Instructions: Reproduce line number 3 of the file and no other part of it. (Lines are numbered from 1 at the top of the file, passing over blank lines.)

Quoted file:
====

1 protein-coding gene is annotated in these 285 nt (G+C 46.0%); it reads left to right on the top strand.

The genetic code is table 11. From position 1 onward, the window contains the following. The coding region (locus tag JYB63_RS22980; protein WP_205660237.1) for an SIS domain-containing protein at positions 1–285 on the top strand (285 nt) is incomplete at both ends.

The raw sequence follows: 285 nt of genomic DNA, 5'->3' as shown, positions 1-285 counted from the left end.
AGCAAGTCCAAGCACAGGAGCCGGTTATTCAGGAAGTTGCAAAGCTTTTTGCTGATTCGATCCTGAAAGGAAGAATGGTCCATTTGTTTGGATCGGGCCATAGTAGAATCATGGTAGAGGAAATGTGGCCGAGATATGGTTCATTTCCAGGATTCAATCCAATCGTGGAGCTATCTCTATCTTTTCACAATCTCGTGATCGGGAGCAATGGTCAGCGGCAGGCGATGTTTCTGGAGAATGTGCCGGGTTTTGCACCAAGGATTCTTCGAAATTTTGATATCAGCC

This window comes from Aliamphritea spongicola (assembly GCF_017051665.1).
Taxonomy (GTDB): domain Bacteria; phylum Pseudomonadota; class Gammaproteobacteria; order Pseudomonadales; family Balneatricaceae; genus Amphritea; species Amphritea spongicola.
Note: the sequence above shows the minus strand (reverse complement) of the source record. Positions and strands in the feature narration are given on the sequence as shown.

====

The raw sequence follows: 285 nt of genomic DNA, 5'->3' as shown, positions 1-285 counted from the left end.